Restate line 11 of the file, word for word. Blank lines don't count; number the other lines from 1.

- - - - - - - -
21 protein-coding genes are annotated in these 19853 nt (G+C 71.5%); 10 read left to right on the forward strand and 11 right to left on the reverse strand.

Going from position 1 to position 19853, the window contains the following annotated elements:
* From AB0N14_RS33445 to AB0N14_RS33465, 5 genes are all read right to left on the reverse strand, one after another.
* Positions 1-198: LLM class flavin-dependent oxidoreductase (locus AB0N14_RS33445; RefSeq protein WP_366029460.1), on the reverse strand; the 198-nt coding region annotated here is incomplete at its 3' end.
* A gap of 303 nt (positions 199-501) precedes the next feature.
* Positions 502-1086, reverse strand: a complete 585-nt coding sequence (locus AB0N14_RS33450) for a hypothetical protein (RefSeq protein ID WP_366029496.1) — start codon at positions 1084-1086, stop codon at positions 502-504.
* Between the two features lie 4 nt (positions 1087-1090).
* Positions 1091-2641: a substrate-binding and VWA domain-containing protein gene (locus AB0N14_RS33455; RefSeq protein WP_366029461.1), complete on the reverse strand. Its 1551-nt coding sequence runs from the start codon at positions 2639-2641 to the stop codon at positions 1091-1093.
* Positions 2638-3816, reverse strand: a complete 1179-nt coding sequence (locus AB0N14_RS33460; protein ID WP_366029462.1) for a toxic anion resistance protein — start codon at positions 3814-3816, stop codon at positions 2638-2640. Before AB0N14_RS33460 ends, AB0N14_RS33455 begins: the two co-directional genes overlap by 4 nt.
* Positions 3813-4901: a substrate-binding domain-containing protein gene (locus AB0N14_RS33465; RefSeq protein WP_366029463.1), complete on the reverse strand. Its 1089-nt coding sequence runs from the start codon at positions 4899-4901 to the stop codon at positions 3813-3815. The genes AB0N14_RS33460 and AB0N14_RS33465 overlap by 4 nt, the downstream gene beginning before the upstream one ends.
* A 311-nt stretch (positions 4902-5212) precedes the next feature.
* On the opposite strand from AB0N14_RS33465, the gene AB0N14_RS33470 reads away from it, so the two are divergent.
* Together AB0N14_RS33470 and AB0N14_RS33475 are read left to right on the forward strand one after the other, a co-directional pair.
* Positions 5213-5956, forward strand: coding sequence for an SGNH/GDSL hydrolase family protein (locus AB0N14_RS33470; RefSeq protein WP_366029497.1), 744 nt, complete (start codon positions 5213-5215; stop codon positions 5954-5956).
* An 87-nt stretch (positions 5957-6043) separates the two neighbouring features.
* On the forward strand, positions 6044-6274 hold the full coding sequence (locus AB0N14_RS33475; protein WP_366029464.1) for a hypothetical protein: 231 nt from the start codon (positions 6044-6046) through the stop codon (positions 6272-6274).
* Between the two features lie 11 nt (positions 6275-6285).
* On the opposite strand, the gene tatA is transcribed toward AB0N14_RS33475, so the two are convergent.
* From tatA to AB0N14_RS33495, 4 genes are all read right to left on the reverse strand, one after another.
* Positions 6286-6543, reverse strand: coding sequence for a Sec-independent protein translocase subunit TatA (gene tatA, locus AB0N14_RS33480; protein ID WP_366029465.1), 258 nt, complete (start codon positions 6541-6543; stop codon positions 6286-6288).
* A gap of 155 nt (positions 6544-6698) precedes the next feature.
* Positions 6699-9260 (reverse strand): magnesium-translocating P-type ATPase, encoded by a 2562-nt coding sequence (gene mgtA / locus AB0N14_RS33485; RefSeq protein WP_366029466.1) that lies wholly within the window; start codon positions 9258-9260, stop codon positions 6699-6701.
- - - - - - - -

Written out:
* A 311-nt stretch (positions 4902-5212) precedes the next feature.